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The Crowning of the Fjallkona

For Albertans of Icelandic descent, the fjallkona "women of the mountain" is a symbol of their cultural and historical links with their ancestral homeland.

Each year, they gather on June 17th at Markerville in central Alberta to mark Iceland's National Day. At this celebration, they name a woman fjallkona as the living representation of their ties to Iceland.

Like many other European countries, the practice of representing Icelandic national identity in feminine image is deeply embedded in history and often part of movements toward national independence. In 1750, an Icelandic student studying in Denmark wrote a poem where he described the a woman named Isafold, who was part of the mythology of the ancient Norsemen. It was this poem that voiced Iceland's struggle as a colony of Denmark and a movement to "purify" Iceland of foreign influences, glorifying its past.

But the actual practice of naming a living fjallkona is recent, beginning in 1924 in the Vesturislendingar (West Icelander- a term referring to those who have emigrated to Canada and the United States) settlements of North America. It has now a practice in some festivals in Iceland to name a fjallkona. In Alberta, a fjallkona was named for Edmonton's Icelandic community since 1957, but since 1978, an Alberta fjallkona has presided.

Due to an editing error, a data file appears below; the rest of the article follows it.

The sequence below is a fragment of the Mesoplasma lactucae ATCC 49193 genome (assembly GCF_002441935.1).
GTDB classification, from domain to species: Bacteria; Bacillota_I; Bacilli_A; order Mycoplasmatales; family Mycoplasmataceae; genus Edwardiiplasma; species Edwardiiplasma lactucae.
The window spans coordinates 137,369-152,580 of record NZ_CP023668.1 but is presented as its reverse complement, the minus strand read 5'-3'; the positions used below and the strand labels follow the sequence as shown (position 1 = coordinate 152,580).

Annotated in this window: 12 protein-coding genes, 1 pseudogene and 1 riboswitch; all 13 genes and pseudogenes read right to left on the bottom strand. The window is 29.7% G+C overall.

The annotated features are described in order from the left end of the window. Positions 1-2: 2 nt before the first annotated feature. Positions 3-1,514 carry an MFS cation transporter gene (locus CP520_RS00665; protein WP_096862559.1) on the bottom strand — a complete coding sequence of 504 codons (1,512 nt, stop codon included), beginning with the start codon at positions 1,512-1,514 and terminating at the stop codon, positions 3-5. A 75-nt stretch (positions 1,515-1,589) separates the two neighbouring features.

The honour is accorded to those who have shown a commitment to Icelandic heritage through community service and promoting and preserving this heritage. In some instances, the Alberta fjallkona is not of Icelandic descent but has supported Icelandic memory and traditions.

The fjallkona head dress and veil is symbolic of the Icelandic landscape of volcanic mountains and glaciers. The mantle trimmed with fur represents the slopes, valleys and coastlines and the crown stands for Iceland's long days of light during summer given its northern latitude.

Joanne Olafson was named fjallkona at Markerville in 1996. Before the crowning, the Icelandic anthem marked her arrival and entrance. Upon being crowned, usually by Alberta's Icelandic consul, she gives an address stating her commitment to faithfully representing the community's heritage and presiding over Icelandic events and festivals in the coming year.
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